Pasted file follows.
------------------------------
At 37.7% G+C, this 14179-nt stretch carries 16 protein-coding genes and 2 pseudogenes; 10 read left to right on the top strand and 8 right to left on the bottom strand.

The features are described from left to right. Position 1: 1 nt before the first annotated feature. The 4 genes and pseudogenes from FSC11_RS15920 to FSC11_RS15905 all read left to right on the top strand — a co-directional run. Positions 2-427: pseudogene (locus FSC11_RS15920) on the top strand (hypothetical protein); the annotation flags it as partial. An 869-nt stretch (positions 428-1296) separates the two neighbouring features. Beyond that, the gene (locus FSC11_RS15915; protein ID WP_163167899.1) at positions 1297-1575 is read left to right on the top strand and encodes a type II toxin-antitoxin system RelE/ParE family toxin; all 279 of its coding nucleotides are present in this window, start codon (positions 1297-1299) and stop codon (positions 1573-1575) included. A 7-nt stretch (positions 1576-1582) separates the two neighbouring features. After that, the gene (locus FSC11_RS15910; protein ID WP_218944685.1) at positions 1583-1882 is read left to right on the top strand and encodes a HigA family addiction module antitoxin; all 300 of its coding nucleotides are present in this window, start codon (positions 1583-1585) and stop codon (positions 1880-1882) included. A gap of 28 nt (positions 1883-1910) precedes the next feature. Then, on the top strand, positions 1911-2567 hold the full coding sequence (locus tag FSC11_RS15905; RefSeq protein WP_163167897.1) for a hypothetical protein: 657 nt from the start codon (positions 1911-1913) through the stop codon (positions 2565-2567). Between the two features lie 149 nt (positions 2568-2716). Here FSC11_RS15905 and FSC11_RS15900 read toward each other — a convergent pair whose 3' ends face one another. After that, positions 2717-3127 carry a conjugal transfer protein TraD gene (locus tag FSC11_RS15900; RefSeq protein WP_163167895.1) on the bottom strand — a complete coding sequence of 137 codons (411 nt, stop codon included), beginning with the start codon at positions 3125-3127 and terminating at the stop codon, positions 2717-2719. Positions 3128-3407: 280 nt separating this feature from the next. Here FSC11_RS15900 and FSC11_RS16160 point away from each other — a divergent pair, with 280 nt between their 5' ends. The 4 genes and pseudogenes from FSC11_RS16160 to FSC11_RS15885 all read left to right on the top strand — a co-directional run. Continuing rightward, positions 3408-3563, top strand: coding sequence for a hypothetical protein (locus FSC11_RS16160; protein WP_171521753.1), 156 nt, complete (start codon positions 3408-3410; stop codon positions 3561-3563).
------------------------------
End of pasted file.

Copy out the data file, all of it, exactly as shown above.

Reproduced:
At 37.7% G+C, this 14179-nt stretch carries 16 protein-coding genes and 2 pseudogenes; 10 read left to right on the top strand and 8 right to left on the bottom strand.

The features are described from left to right. Position 1: 1 nt before the first annotated feature. The 4 genes and pseudogenes from FSC11_RS15920 to FSC11_RS15905 all read left to right on the top strand — a co-directional run. Positions 2-427: pseudogene (locus FSC11_RS15920) on the top strand (hypothetical protein); the annotation flags it as partial. An 869-nt stretch (positions 428-1296) separates the two neighbouring features. Beyond that, the gene (locus FSC11_RS15915; protein ID WP_163167899.1) at positions 1297-1575 is read left to right on the top strand and encodes a type II toxin-antitoxin system RelE/ParE family toxin; all 279 of its coding nucleotides are present in this window, start codon (positions 1297-1299) and stop codon (positions 1573-1575) included. A 7-nt stretch (positions 1576-1582) separates the two neighbouring features. After that, the gene (locus FSC11_RS15910; protein ID WP_218944685.1) at positions 1583-1882 is read left to right on the top strand and encodes a HigA family addiction module antitoxin; all 300 of its coding nucleotides are present in this window, start codon (positions 1583-1585) and stop codon (positions 1880-1882) included. A gap of 28 nt (positions 1883-1910) precedes the next feature. Then, on the top strand, positions 1911-2567 hold the full coding sequence (locus tag FSC11_RS15905; RefSeq protein WP_163167897.1) for a hypothetical protein: 657 nt from the start codon (positions 1911-1913) through the stop codon (positions 2565-2567). Between the two features lie 149 nt (positions 2568-2716). Here FSC11_RS15905 and FSC11_RS15900 read toward each other — a convergent pair whose 3' ends face one another. After that, positions 2717-3127 carry a conjugal transfer protein TraD gene (locus tag FSC11_RS15900; RefSeq protein WP_163167895.1) on the bottom strand — a complete coding sequence of 137 codons (411 nt, stop codon included), beginning with the start codon at positions 3125-3127 and terminating at the stop codon, positions 2717-2719. Positions 3128-3407: 280 nt separating this feature from the next. Here FSC11_RS15900 and FSC11_RS16160 point away from each other — a divergent pair, with 280 nt between their 5' ends. The 4 genes and pseudogenes from FSC11_RS16160 to FSC11_RS15885 all read left to right on the top strand — a co-directional run. Continuing rightward, positions 3408-3563, top strand: coding sequence for a hypothetical protein (locus FSC11_RS16160; protein WP_171521753.1), 156 nt, complete (start codon positions 3408-3410; stop codon positions 3561-3563).